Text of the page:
A divine presence is likely watching over British comedian Kelsey De Almeida.
When the COVID pandemic struck, Kelsey was performing in Adelaide. As the world shut down, he became stuck in Australia. Instead of panicking, he took it as a sign and has settled in Melbourne.
“I never intended on living in Australia,” Kelsey says. “I was meant to be back home in April last year, but I’ve just paid ten grand for a partner visa to stay in this country and maybe eventually become a citizen, which isn’t something I planned on happening at all. It’s not by choice, but sometimes the best choices happen upon you.”
The cancellation of last year’s Melbourne International Comedy Festival left the city without laughs. But this year the festival returns, and Kelsey will take the stage as part of the 'Best Of The Edinburgh Fest' showcase, bringing laughs to the city that has accidentally become his home.
Kelsey’s comedy career has been full of happy accidents, beginning at age 19 with being booked for his first gig, a comedy competition, when he only meant to enquire. But, 11 months later, he impressed comedy star Stephen K Amos and was asked to open for him.
“I remember opening my notebook and going, ‘I don’t have 15 minutes of material!’ I got to the venue having memorised what I thought was a good 15, and the venue manager said I had to do at least 25 minutes. Stephen said, ‘Just do what you want’. The amazing thing was I did 25 minutes. I don’t know if it was a good 25 minutes, but it was enough for him to ask me what I was doing the next night,” he laughs.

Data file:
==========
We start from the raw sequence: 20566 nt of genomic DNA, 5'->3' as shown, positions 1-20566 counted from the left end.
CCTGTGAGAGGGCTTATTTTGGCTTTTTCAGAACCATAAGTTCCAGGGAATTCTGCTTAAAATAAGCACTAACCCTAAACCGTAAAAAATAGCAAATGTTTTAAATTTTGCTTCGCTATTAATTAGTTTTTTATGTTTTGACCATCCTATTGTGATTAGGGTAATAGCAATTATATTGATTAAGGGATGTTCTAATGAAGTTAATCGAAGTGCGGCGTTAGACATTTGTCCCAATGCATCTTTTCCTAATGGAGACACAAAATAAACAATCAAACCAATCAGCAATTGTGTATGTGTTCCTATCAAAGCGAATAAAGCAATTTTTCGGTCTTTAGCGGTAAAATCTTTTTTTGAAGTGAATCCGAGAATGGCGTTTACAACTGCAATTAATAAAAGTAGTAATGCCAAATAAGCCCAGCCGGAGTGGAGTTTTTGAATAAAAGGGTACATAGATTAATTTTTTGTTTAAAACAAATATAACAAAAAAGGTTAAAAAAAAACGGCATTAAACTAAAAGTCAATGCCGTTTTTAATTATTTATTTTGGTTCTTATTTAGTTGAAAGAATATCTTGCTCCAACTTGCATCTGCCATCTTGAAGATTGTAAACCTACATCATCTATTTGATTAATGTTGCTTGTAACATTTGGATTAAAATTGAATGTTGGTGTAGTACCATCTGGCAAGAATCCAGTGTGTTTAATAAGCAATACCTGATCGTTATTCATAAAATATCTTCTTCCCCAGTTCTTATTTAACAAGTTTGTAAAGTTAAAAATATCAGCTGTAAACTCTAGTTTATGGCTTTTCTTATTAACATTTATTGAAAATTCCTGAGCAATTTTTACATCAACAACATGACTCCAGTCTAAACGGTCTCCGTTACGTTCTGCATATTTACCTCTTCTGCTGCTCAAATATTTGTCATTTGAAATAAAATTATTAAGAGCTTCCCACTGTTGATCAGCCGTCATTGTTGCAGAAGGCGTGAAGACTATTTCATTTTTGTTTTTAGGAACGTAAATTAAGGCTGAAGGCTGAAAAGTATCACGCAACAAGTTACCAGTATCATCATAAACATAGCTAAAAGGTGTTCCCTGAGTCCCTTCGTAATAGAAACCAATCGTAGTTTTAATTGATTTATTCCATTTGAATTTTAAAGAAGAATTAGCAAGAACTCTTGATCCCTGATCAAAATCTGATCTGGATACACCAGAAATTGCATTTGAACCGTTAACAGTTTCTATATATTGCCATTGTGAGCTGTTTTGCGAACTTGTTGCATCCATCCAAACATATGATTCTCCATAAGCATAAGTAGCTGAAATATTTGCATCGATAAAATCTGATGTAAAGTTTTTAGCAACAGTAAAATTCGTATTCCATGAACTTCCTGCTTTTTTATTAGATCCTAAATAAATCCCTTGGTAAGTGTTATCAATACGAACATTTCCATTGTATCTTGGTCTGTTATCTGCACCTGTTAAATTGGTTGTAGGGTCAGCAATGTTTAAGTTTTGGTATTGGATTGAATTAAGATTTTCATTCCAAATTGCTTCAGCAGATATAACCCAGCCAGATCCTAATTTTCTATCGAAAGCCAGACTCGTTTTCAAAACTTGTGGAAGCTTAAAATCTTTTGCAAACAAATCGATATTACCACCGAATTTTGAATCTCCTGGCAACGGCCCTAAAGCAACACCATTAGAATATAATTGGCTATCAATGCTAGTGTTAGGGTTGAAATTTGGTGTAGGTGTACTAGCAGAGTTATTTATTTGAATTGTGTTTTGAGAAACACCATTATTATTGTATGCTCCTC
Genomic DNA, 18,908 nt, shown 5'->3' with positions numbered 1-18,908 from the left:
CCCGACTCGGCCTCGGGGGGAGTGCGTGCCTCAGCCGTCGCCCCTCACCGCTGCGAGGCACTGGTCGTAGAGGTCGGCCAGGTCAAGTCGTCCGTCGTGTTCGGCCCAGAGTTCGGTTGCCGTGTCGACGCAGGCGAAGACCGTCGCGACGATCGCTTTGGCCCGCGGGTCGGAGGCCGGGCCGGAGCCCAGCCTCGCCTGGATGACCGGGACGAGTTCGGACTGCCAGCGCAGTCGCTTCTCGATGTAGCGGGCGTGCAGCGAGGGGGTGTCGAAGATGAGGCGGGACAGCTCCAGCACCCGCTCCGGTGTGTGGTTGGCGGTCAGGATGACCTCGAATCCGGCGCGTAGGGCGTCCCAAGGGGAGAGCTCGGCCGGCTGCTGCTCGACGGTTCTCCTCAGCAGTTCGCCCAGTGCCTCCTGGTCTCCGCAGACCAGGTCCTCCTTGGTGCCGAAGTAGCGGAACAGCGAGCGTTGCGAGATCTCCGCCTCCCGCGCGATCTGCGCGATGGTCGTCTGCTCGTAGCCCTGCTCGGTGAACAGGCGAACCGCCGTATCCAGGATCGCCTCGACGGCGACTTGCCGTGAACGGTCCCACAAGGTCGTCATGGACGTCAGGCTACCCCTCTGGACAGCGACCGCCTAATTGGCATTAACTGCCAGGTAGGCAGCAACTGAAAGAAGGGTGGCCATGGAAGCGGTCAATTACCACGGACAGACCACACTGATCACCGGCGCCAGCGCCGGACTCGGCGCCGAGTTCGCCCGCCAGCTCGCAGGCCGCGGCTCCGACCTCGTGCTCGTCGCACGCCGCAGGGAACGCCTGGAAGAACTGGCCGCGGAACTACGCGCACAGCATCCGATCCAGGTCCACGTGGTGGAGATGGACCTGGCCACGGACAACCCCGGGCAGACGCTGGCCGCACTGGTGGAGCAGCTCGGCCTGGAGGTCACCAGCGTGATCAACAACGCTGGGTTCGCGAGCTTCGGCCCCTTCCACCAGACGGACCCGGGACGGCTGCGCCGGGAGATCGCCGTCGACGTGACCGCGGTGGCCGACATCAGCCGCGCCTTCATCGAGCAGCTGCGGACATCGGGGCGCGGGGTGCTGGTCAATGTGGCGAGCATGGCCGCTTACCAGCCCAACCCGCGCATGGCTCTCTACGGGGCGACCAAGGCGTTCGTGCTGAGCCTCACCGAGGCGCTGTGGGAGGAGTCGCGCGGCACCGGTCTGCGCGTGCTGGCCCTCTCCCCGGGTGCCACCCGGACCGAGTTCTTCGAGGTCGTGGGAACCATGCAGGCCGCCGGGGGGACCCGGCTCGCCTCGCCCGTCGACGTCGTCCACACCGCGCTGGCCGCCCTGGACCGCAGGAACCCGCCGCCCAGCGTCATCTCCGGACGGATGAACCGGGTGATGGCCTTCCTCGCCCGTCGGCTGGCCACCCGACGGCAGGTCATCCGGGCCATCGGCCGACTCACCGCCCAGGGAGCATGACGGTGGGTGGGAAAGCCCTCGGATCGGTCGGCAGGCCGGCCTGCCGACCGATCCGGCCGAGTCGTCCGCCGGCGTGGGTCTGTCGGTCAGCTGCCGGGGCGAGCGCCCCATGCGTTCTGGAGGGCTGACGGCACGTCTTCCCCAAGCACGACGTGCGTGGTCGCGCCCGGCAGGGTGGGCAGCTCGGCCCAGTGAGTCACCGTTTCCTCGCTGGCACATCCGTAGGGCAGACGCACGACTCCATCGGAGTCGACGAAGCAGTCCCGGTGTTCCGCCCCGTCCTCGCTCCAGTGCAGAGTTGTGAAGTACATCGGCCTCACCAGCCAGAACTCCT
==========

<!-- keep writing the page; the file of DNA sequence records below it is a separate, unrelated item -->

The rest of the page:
Alongside comedy, Kelsey’s other passion is his Christianity – a trait even he admits is odd but has provided a lot of fodder for his career. “My parents are atheists, but I’m Christian,” he says. “I don’t know how it happened. I guess you could call it a calling.”
“I like playing with the fact that I don’t look or act like the stereotypical Christian. It’s fun seeing peoples’ reactions because about one in ten people ask me if I’m a character act because it’s so unbelievable a 25-year-old can talk about not drinking for religious reasons.”
The reactions to Kelsey’s spirituality have inspired him to explore odd beliefs with his podcast, 'Anti Sceptic'. “That, and unbelievable boredom in lockdown,” he laughs.
Through the podcast, Kelsey has interviewed guests such as a spirit medium, a flat-earther astrologist, and a ghost hunter. “The ghost hunter bought a haunted doll off of eBay,” he says. We talked about what happened in her house, if she got any feelings, and the fact she bought it on eBay. I found it really funny that they charged for it. You’d think they’d just want to get rid of it,” he laughs.
Now that the Comedy Festival has returned, Kelsey is excited to return to his calling, and to make Melbourne laugh again. “I want people to come in and escape from the horrors of lockdown,” he says. “Just come for a laugh; you’re not going to learn anything, it’s not a lecture. It’s about time Melbourne has fun again.”
'Best Of The Edinburgh Fest' plays Forum Melbourne (Melbourne International Comedy Festival) 25 March-18 April.